Lightning is a natural phenomenon that occurs when there is a discharge of electricity between two electrically charged regions. It is a common occurrence in the Earth’s atmosphere, particularly during thunderstorms. While lightning is a fascinating natural occurrence, it poses a potential risk to aircraft during flight. This is why the Boeing 737, like many other modern aircraft, has specific measures in place to protect against the effects of lightning strikes.
How Does Lightning Protection Work on the Boeing 737?
The Boeing 737 is equipped with a comprehensive lightning protection system that ensures the safety of the aircraft and the passengers on board. The protection system is designed to divert the electrical current from a lightning strike away from critical components of the aircraft, such as the fuel tanks and the avionics systems.
To achieve this, the Boeing 737 incorporates several lightning protection features:
The Lightning Diverter Strips
The lightning diverter strips, often referred to as static wicks or static discharge wicks, are an essential component of the Boeing 737’s lightning protection system. These strips are installed on various surfaces of the aircraft, including the wings, the tail, and the fuselage. The purpose of these strips is to provide a controlled path for the electrical current of a lightning strike to follow.
These strips are made of materials with high electrical conductivity, such as copper or aluminum. When a lightning strike occurs, the electrical current is attracted to these strips and is safely conducted away from the critical components of the aircraft. This helps to prevent any damage that the lightning strike may cause and ensures the continued safe operation of the aircraft.
The Bonding and Grounding System
An important aspect of the Boeing 737’s lightning protection system is its bonding and grounding system. This system ensures that the aircraft’s structure is electrically conductive and connected to the ground. It allows the electrical current from a lightning strike to be safely dissipated into the ground without causing any harm.
The bonding and grounding system of the Boeing 737 involves the use of conductive cables and bonding straps. These components are strategically placed throughout the aircraft to create a continuous conductive path. This path allows the electrical current from a lightning strike to flow through the conductive components and be directed safely into the ground.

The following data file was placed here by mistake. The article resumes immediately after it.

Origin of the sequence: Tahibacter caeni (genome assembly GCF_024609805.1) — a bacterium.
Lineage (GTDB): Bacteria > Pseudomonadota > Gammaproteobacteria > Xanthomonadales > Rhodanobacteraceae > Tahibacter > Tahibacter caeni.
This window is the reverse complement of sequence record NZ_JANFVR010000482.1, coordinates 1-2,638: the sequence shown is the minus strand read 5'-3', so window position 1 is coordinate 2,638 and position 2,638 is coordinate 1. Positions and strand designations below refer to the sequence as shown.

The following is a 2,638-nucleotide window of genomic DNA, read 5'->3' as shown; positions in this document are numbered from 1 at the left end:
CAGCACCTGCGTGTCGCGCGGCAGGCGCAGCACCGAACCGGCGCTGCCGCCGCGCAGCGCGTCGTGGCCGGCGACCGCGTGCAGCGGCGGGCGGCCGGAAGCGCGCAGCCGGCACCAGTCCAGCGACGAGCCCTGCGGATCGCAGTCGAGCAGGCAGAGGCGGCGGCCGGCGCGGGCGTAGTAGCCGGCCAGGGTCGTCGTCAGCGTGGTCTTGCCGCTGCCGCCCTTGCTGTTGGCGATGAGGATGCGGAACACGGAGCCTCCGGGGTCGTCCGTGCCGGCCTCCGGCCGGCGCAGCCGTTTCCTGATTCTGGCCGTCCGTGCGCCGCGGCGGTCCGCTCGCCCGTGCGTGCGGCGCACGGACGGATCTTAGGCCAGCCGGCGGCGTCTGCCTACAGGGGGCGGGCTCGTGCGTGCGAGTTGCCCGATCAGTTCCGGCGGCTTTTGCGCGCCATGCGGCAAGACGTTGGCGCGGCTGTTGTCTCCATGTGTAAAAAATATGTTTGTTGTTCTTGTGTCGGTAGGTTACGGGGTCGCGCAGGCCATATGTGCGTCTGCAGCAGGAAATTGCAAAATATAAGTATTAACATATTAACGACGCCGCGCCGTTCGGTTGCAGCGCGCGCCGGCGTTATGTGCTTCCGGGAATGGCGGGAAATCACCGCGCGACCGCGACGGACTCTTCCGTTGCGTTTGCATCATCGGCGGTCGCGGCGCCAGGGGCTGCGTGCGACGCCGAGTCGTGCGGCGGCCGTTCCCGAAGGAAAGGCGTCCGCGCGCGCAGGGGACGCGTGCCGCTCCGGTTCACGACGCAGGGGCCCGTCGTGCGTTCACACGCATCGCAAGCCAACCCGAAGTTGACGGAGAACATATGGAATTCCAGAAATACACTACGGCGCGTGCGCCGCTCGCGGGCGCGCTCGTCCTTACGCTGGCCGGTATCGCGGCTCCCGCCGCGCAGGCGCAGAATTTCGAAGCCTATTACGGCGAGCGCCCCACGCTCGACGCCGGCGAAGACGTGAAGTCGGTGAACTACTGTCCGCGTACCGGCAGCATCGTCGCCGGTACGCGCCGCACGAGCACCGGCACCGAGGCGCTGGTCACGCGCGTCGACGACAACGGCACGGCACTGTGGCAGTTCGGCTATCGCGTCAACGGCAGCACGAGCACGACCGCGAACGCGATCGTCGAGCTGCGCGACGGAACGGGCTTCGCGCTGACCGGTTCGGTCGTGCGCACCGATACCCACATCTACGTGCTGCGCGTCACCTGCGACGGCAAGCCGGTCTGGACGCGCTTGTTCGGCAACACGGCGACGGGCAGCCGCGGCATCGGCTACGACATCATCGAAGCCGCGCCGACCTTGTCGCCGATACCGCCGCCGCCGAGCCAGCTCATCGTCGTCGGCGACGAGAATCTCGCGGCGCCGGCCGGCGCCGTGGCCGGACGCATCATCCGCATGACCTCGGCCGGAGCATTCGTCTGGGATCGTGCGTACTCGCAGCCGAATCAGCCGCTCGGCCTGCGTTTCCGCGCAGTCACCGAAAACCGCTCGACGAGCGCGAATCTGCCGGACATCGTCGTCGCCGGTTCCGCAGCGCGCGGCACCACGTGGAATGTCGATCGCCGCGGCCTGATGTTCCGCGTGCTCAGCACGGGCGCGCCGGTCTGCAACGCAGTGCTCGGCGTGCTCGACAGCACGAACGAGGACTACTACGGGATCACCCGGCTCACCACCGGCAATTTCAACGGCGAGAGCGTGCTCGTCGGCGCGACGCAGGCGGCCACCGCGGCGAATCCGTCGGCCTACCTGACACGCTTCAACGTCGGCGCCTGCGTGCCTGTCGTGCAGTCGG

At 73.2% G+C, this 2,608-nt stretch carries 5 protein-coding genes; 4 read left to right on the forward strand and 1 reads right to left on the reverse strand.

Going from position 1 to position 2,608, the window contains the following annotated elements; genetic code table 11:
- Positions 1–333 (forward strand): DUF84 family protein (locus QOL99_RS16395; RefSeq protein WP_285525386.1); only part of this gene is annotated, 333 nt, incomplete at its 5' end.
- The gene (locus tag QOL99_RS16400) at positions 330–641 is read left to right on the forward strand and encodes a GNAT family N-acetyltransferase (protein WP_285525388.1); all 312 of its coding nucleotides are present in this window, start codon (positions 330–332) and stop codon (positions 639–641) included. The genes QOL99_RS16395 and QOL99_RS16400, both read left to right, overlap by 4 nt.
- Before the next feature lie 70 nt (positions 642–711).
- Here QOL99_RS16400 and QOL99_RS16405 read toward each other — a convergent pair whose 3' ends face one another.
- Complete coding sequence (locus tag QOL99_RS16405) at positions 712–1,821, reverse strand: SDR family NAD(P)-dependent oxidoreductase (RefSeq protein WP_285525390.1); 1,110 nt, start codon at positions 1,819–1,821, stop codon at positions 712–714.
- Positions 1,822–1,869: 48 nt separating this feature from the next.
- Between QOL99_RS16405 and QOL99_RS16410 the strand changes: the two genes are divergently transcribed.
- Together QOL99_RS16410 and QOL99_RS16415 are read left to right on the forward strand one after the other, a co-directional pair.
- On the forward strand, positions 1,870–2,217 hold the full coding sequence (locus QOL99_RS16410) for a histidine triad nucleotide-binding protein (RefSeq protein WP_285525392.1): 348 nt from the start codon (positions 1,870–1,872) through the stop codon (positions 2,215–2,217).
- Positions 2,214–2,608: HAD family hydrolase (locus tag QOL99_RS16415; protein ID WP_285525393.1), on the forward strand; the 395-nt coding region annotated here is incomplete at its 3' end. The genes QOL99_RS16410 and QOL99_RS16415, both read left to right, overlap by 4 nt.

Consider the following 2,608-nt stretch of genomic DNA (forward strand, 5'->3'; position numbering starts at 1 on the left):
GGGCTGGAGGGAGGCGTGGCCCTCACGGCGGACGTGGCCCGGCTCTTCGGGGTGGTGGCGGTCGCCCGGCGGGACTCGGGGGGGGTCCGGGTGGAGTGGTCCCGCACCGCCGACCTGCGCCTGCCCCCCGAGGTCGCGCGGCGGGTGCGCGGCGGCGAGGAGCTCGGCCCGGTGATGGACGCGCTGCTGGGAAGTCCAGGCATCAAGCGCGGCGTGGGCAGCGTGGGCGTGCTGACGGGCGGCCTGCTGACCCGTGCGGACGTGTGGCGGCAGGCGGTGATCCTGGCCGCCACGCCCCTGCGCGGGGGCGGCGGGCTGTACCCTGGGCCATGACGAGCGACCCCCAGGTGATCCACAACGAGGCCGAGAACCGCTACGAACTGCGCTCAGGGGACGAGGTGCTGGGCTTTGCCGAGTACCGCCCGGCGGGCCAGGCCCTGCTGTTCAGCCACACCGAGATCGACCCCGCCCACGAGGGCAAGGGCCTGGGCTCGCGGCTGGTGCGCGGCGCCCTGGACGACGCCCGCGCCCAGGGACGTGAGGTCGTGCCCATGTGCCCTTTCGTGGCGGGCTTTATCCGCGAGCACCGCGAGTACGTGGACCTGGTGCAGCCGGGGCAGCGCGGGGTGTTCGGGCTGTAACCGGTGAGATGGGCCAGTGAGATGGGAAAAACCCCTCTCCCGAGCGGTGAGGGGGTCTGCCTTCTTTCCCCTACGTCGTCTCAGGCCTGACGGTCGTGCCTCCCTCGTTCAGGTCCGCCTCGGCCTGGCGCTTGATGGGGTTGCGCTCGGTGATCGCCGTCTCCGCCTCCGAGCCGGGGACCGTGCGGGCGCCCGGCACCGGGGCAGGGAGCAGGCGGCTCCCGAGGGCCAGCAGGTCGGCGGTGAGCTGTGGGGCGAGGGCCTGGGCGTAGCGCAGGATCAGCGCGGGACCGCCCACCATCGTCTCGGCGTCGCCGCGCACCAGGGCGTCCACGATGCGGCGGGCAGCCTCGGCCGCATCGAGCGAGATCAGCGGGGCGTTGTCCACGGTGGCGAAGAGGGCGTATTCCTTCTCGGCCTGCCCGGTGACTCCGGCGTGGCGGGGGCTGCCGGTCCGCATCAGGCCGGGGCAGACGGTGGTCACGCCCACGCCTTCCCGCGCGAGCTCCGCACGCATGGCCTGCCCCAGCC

Surge Suppressors and Lightning Protection Devices
In addition to the lightning diverter strips and the bonding and grounding system, the Boeing 737 also utilizes surge suppressors and lightning protection devices. These devices are designed to further protect critical electrical and electronic systems on the aircraft.
Surge suppressors are installed in the aircraft’s electrical system to suppress sudden increases in voltage that may occur as a result of a lightning strike. These devices help to prevent damage to the aircraft’s electrical components and systems.
Lightning protection devices, on the other hand, are specifically designed to provide additional protection to sensitive avionics systems against the effects of lightning strikes. These devices are installed in strategic locations within the aircraft and help to redirect and dissipate the electrical current from a lightning strike, minimizing the risk of damage.
Lightning poses a potential risk to aircraft during flight, and the Boeing 737, like other modern aircraft, has measures in place to protect against the effects of lightning strikes. The lightning protection system on the Boeing 737 includes lightning diverter strips, a bonding and grounding system, surge suppressors, and lightning protection devices.
These features work together to ensure that the electrical current from a lightning strike is safely diverted away from critical components of the aircraft, minimizing the risk of damage and ensuring the continued safe operation of the aircraft.
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